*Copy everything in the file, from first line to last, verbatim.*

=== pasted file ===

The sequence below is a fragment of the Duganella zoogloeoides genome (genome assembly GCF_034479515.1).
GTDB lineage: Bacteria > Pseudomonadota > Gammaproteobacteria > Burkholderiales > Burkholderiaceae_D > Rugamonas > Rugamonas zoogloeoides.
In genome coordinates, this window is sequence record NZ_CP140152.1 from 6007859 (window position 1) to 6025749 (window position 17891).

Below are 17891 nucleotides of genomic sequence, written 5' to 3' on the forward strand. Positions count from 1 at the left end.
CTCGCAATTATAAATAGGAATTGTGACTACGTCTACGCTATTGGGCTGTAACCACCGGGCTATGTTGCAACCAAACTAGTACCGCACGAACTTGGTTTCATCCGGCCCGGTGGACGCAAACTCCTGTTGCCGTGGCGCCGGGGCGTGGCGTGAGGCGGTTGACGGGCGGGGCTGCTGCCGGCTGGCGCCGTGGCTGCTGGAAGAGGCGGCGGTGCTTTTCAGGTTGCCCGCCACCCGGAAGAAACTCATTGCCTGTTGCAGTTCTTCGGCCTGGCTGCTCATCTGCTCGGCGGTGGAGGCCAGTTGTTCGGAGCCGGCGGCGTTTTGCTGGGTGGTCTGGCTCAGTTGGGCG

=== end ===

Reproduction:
The sequence below is a fragment of the Duganella zoogloeoides genome (genome assembly GCF_034479515.1).
GTDB lineage: Bacteria > Pseudomonadota > Gammaproteobacteria > Burkholderiales > Burkholderiaceae_D > Rugamonas > Rugamonas zoogloeoides.
In genome coordinates, this window is sequence record NZ_CP140152.1 from 6007859 (window position 1) to 6025749 (window position 17891).

Below are 17891 nucleotides of genomic sequence, written 5' to 3' on the forward strand. Positions count from 1 at the left end.
CTCGCAATTATAAATAGGAATTGTGACTACGTCTACGCTATTGGGCTGTAACCACCGGGCTATGTTGCAACCAAACTAGTACCGCACGAACTTGGTTTCATCCGGCCCGGTGGACGCAAACTCCTGTTGCCGTGGCGCCGGGGCGTGGCGTGAGGCGGTTGACGGGCGGGGCTGCTGCCGGCTGGCGCCGTGGCTGCTGGAAGAGGCGGCGGTGCTTTTCAGGTTGCCCGCCACCCGGAAGAAACTCATTGCCTGTTGCAGTTCTTCGGCCTGGCTGCTCATCTGCTCGGCGGTGGAGGCCAGTTGTTCGGAGCCGGCGGCGTTTTGCTGGGTGGTCTGGCTCAGTTGGGCG